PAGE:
Eggplants from the southern Mediterranean area would have a different taste from what I can lay hands on in Northern Florida but….still a wonderful treat.

An Irish woman starring in a BBC production landing in France.  Very International.

Linking up with Joy’s British Isles Friday

BriFri-logo

Dinner with Edward for Cook the Books!

dinnerSuch an enjoyable book by Isabel Vincent –  It’s about love, friendship, understanding with a bonus of fantastic menus.    I’m sorry I didn’t read it sooner when bookish friends were writing about it.

The first chapter is sorrowful as Edward is sitting by his wife’s bedside, listening to her sing and then telling him he may not end his life when she dies,  it would be the end of the family.  How would Edward deal with his grief? What is their backstory, this loving couple who can’t imagine a life without the other in this world?

Edward meets his daughter’s friend, Isabel Vincent, and they forge a great friendship. Both are going through an emotional time in their lives but this friendship is exactly what they both need. It was wonderful to read about their interactions and their special dinners.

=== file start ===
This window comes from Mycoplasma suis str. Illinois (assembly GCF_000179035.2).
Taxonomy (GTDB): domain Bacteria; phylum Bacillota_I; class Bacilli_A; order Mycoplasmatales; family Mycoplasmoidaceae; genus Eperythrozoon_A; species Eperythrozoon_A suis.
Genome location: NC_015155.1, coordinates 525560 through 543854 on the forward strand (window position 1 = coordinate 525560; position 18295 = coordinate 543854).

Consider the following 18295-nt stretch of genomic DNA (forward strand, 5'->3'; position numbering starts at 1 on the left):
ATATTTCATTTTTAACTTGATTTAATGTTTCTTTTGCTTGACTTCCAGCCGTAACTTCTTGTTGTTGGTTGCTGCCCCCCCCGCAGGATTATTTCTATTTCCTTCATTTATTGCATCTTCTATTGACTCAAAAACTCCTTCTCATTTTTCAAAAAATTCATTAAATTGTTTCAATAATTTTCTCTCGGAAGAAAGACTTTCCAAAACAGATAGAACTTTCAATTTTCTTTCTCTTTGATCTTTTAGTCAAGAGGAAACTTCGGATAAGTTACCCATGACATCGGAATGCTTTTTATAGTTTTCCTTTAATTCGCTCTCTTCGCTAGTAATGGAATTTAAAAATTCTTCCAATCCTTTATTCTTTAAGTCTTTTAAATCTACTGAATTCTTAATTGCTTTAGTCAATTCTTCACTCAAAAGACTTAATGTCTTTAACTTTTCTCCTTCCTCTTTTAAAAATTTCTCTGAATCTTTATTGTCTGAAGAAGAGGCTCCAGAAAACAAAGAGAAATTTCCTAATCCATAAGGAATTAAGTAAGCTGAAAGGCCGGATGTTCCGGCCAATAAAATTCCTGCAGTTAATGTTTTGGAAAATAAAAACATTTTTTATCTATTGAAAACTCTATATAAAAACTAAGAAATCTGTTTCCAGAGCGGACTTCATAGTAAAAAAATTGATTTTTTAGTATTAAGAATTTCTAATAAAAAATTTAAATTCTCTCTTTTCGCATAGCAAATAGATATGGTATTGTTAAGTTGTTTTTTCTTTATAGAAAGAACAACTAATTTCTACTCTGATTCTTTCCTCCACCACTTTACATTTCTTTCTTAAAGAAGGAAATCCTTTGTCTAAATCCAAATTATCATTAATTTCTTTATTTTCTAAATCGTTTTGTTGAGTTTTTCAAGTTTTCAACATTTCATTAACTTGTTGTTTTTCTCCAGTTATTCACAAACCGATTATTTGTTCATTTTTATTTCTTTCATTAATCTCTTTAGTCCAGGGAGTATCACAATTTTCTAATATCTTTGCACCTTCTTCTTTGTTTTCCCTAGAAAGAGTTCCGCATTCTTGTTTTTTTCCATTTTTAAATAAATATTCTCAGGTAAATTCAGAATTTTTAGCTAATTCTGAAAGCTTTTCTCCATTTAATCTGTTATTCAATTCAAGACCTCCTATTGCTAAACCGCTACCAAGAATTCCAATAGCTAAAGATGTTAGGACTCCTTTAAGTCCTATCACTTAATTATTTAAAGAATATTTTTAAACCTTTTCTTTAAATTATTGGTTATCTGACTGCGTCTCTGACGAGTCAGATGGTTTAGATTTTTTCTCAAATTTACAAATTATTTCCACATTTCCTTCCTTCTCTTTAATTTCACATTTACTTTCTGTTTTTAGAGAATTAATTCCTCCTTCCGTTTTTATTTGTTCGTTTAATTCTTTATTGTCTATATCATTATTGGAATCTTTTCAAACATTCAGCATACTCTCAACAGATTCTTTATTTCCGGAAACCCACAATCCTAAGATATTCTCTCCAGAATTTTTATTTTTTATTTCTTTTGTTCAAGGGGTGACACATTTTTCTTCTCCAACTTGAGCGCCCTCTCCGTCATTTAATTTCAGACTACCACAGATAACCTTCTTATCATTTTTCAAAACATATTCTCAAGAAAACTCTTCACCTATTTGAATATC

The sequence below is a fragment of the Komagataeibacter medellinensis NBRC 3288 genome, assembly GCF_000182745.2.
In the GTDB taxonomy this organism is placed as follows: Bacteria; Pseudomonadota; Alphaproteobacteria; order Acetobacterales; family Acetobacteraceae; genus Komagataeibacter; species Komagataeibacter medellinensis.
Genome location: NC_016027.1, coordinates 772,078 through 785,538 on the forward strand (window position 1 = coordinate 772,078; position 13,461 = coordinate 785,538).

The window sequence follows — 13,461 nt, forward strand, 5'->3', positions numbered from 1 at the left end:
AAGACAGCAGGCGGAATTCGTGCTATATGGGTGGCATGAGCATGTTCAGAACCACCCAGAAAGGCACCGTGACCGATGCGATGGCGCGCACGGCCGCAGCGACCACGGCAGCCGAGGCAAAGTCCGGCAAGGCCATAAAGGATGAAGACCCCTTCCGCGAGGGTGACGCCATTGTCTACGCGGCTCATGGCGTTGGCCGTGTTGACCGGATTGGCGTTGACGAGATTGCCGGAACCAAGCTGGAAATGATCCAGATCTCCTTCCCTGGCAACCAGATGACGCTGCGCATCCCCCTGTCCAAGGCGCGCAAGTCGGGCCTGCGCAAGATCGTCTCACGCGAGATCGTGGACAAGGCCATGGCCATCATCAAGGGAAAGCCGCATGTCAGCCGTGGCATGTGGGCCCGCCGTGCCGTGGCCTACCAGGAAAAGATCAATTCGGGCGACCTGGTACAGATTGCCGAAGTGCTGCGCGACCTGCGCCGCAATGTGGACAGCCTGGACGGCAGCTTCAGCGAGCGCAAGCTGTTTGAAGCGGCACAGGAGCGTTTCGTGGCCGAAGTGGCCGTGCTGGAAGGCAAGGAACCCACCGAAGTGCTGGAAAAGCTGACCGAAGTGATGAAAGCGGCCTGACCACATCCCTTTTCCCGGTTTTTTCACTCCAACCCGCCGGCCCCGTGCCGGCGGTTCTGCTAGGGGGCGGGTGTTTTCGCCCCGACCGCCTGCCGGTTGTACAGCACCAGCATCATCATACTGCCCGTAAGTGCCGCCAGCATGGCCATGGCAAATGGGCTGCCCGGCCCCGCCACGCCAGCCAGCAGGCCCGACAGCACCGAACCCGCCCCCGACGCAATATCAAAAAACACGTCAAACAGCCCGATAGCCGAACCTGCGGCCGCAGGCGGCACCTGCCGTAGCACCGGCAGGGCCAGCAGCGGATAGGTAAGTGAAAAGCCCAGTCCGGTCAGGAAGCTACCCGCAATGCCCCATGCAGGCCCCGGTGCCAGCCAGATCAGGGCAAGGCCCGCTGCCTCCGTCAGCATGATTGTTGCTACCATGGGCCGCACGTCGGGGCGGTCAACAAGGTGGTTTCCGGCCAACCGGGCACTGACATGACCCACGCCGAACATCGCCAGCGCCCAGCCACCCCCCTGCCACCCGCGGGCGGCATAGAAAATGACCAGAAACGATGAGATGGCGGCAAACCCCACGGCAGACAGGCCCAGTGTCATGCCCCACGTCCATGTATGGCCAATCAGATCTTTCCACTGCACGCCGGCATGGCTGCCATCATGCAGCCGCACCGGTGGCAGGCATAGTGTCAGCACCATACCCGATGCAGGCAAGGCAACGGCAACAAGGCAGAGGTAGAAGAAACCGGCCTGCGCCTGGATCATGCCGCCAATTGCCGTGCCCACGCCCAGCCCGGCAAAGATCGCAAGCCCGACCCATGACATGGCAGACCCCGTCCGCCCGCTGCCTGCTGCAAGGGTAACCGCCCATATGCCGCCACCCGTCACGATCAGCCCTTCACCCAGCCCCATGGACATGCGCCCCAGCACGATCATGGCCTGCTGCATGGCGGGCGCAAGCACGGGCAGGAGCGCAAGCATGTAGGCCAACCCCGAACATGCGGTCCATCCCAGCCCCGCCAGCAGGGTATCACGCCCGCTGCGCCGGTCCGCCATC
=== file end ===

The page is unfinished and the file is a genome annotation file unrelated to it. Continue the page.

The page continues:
Each chapter begins with a menu. It’s the meal Edward would be preparing for Isabel and each meal is exceptional. Chapter one starts us with Grilled Sirloin Steak, Sauce Bourguignonn, New Potatoes, Chocolate Souffle and Malbec.

One day Isabel is walking off the elevator to Edward’s apartment and she “immediately  inhaled cinnamon, sugar and baked apples.” She felt a rush of happiness.  What a lovely aroma to be greeted with and I would also be happy to know I could indulge in an apple galette later in the evening.  So much food and wine and cocktails!  Initially I was going to make the Apple Galette but then the lure of his crab cake dinner roped me in.

My recipe is an adaption of one from the Cheesecake Factory.  A restaurant I have never been in but have heard they serve some good crab cakes. These are loaded with chunks of crab, fresh red bell pepper and green scallions. We also enjoyed cheese grits, steamed broccoli and and a few glasses of Chardonnay.